Oregon's HIV/AIDS caseload is atypical of the national trend. The HIV rate is very low -- about six-tenths of one percent -- and more than 78 percent of those cases are white, according to the Kaiser Family Foundation.
But if you look closer, you see some familiar trends. Blacks are barely two percent of the population, but accounted for six percent of all HIV cases in 2009. The Latino HIV/AIDS caseload is growing and the demographic is younger. Latinos account for about 12 percent of the state's population and also for about 12 percent of its HIV/AIDS caseload, according to Kaiser. Migrant workers, the undocumented, drug users and gay and bisexual men (men who have sex with men or "MSM") are disproportionately represented, too. Sixty-seven percent of all adult HIV cases in Oregon were transmitted by male-to-male sex.
"We're seeing younger MSM of color that are HIV positive here in Portland , especially Latino youth," says Ernesto Dominguez, the 23-year-old youth technology specialist at the Cascade AIDS Project and an online peer educator with Youth Resource. CAP is the largest HIV/AIDS service provider in the state. "It's my job to find them."
Explain the job of a "youth technology specialist."
My job is to help create an online hub of sexual health information for at-risk youth. Specifically LGBT youth -- and also African American, Latino and homeless youth. [Many youth] use a variety of social media platforms so we're there with prevention and testing information on Twitter, Facebook, YouTubes, blogs, etc..
Pivot is another program of Cascade AIDS Program. It's encourages better health for men who have sex with men in Portland. Pivot is a community space and a drop in space for people to hang out, use computers, and a safe space for young men to access testing for STDs. We also host programs throughout the year, such as on healthy relationships, dating, being HIV positive and other risk reduction programs.
Describe the HIV epidemic among Latino communities in Oregon.
Portland and Oregon are predominately white. But while we are seeing a disproportionate number of HIV cases in the Latino community, the numbers are not as large as in some of the states closer to the Mexican border, such as California. We do have a larger numbers of [Latino] HIV cases in rural areas, where there are many farm workers.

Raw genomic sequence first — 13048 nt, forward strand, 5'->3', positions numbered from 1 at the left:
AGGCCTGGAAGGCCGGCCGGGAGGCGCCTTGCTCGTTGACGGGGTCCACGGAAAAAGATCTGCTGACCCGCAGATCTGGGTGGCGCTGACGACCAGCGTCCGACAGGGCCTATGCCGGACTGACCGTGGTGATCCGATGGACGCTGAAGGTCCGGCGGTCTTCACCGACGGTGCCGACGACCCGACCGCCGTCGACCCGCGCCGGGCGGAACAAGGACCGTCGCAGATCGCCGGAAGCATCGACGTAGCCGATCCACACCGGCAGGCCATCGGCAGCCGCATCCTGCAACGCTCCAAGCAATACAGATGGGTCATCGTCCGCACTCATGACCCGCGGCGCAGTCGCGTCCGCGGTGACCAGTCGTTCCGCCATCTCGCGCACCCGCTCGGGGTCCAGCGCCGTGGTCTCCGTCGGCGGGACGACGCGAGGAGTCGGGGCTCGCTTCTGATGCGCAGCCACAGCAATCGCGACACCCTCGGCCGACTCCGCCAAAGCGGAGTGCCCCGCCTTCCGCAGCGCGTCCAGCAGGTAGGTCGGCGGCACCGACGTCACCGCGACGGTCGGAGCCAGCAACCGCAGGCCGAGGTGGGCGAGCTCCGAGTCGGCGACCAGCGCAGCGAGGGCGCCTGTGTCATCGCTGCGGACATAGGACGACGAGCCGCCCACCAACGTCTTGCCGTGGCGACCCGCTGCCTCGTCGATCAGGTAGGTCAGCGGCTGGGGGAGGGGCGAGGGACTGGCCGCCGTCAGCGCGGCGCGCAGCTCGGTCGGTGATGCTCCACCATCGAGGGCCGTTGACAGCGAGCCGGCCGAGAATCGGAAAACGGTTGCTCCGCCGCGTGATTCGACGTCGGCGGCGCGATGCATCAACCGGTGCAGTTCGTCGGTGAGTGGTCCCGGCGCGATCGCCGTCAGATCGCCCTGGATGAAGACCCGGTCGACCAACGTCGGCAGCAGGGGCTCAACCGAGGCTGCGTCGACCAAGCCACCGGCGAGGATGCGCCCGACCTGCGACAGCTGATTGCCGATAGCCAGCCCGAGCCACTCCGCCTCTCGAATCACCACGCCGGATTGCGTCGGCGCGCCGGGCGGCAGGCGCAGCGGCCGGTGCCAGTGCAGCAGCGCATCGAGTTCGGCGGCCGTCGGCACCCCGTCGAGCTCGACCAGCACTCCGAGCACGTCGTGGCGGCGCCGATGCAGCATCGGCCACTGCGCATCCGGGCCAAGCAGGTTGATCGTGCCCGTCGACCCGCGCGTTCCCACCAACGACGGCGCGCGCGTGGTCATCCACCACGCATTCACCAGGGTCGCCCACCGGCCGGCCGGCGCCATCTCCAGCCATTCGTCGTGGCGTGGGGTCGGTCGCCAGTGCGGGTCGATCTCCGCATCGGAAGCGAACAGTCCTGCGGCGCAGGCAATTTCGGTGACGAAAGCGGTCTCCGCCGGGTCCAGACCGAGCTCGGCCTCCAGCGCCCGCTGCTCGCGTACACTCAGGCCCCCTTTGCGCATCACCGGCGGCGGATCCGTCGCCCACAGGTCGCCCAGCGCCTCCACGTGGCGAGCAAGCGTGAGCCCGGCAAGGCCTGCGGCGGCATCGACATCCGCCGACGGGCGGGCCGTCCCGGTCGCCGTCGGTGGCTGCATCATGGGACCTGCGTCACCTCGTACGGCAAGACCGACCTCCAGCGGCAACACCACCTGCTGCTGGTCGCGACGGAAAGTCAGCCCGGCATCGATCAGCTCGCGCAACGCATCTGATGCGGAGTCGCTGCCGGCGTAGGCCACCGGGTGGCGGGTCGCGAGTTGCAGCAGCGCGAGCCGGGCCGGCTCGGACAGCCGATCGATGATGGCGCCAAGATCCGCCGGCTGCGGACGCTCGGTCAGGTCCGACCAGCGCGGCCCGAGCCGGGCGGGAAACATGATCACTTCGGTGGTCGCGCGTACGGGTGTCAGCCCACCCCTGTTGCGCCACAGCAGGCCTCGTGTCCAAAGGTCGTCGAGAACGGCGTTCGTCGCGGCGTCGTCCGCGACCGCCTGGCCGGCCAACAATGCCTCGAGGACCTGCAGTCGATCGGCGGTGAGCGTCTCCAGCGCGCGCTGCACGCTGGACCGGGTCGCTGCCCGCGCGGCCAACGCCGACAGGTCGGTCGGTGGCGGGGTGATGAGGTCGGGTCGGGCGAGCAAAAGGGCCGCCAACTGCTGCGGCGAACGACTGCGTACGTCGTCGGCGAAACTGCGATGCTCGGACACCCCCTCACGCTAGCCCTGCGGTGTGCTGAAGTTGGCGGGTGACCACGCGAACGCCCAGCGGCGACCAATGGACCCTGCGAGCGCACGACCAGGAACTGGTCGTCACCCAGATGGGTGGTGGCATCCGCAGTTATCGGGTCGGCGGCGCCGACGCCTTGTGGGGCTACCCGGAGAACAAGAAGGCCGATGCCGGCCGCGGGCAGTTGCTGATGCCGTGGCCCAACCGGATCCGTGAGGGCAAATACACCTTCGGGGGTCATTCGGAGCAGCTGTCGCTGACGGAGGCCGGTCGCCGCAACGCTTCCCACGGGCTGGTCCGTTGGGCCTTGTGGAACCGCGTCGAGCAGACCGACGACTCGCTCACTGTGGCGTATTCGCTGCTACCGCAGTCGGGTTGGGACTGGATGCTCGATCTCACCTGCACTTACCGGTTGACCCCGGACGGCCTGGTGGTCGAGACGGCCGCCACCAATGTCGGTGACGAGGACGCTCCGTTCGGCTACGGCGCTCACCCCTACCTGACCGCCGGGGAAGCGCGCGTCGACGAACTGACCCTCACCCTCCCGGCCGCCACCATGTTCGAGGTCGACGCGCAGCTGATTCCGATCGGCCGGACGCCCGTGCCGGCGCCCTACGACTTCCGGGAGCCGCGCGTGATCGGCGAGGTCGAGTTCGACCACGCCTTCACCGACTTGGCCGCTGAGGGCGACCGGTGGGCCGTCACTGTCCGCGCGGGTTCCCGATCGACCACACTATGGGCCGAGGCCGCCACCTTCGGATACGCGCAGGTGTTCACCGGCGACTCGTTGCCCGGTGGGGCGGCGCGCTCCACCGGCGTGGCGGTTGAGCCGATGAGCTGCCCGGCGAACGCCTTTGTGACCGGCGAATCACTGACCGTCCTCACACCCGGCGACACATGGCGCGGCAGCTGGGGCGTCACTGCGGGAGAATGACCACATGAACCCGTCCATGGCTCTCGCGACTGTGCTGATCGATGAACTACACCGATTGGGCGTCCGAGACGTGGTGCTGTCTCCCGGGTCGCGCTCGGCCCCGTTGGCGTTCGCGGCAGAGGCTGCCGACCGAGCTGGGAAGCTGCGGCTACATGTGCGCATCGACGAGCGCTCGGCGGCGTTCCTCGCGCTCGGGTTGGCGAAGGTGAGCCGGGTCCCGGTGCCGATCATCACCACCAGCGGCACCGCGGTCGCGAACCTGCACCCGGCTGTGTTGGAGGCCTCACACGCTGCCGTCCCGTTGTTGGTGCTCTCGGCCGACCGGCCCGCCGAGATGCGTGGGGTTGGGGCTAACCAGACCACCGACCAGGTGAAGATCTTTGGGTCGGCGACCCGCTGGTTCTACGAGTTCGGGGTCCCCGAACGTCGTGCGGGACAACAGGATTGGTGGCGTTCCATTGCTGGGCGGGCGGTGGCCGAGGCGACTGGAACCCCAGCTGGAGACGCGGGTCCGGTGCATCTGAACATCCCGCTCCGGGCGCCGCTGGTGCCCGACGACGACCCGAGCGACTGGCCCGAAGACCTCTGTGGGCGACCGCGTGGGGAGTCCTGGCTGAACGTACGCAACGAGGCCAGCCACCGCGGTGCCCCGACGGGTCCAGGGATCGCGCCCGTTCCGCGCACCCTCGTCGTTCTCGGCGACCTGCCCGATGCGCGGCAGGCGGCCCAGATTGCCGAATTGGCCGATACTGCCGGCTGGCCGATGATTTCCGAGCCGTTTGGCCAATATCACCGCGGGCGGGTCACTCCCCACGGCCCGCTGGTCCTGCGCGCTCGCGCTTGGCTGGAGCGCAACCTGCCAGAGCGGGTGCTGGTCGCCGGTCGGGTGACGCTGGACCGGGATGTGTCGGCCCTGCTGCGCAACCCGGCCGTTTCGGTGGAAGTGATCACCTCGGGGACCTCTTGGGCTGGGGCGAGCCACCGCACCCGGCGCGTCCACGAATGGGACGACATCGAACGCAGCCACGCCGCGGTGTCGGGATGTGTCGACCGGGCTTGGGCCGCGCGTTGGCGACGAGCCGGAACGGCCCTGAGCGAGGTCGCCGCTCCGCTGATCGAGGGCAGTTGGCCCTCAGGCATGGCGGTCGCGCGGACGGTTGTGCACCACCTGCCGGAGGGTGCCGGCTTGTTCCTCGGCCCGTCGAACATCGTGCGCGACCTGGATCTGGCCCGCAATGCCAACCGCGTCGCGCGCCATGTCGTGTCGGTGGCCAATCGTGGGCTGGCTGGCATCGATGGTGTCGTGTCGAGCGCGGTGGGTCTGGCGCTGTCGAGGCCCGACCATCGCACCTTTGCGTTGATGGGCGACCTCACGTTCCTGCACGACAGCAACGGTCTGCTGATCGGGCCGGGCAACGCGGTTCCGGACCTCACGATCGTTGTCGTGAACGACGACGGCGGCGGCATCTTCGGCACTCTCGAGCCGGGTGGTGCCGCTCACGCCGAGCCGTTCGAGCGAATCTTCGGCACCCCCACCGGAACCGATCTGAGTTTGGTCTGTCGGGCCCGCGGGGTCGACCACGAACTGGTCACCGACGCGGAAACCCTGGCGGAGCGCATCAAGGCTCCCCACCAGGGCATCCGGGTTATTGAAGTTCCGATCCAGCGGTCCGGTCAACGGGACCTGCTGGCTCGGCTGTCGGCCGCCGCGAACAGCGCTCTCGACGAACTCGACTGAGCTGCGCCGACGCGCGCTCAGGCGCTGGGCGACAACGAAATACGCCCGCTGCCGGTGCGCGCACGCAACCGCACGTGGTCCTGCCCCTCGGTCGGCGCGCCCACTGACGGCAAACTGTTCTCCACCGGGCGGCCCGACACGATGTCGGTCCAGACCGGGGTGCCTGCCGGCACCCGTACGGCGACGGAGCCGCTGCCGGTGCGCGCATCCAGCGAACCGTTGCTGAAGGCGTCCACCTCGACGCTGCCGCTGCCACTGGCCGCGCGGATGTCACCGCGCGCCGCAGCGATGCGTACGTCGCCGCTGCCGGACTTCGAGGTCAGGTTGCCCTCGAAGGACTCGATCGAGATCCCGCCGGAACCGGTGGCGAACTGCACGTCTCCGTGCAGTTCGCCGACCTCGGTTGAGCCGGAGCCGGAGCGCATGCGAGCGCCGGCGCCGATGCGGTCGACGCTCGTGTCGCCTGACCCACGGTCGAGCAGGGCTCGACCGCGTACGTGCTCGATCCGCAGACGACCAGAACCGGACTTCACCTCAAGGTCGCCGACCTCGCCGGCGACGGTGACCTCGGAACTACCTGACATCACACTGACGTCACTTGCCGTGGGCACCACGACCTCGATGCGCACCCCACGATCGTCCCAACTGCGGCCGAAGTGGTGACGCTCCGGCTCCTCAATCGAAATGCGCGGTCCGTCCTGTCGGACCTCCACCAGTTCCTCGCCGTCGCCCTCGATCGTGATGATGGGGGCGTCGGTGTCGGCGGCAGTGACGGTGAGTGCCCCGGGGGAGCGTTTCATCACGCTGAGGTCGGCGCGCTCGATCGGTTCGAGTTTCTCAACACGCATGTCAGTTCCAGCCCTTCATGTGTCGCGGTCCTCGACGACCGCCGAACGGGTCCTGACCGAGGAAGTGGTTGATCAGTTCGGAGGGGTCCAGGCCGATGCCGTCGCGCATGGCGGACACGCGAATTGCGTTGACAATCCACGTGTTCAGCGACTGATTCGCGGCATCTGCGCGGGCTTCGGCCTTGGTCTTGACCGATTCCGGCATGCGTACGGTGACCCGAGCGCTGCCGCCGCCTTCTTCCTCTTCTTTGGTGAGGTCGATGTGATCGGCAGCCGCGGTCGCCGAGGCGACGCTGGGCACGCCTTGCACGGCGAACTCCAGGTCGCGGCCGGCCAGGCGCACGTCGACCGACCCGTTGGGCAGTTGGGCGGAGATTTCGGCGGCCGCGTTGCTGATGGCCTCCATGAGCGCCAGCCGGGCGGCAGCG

In Portland, just like many other large cities, people of color and young people are at highest risk for HIV and STDs. The numbers are not as high as Los Angeles or New York, but youth and Latino youth are at higher risk.
How do you conduct outreach to undocumented migrant workers?
We test in different places where we see many migrant workers. We'll use a van and pull up to where there are day laborers and migrant workers. We'll test right there while they are waiting for a job. Those are very powerful relationships because we show up where they are. We don't ask them to take a day off from work to get tested. The more you come to a community and provide services, the better those services are received.
It's the same with finding youth online. When we are on social media platforms, such as Facebook, Twitter, and creating YouTube videos, young people can access them immediately. That's opposed to coming to our website or offices. You have to meet people where they are.
The Centers for Disease Controls recently released data that show young MSM, specifically Black and Latino, are at highest risk for HIV. What are the challenges to working with Latino youth in Oregon?
With the Latino community, the [primary] challenges are access and language, and we are sometimes [limited] by immigration status. We also saw trust issues after SB 1070 passed in Arizona and some new laws were passed in Oregon around drivers licenses. Undocumented people were reluctant to come forward for HIV testing or access to care. It remains difficult to provide some services to many people who are undocumented, specifically around housing. So sometimes we just have to be creative when providing services to [HIV positive] clients. This is especially true with undocumented LGBT youth.
Talk about coming out and how that impacts risk behavior.
I came out when I was 14 and started [activism] in late middle school because of my own identity as a young gay Latino. Later, I worked in the Mayor's Office on youth policy.
Family is one of the most important things in a young Latino's life. But after you come out the closet, many people are pushed away and sometimes there is a huge amount of resentment. That resentment toward self and family creates risks for STDs and HIV.
The more you compound intersecting identities such as being a queer youth, youth of color, living in a rural community, having parents that did not graduate from college, the more it increases the likelihood that youth will engage in risky behavior. In my case, it wasn't the fact that I was queer and Latino ... it was just not having the same support system as my white, straight peers. I didn't have that family support system, so I looked for it online, in organizations, non-profits and volunteer capacities. But many other young Latino youth [may not] do the same thing. Mentoring becomes important, that's a big part of my job.
Rod McCullom has written and produced for ABC News and NBC, and his reporting and analysis have appeared in Ebony, The Advocate, ColorLines and other media.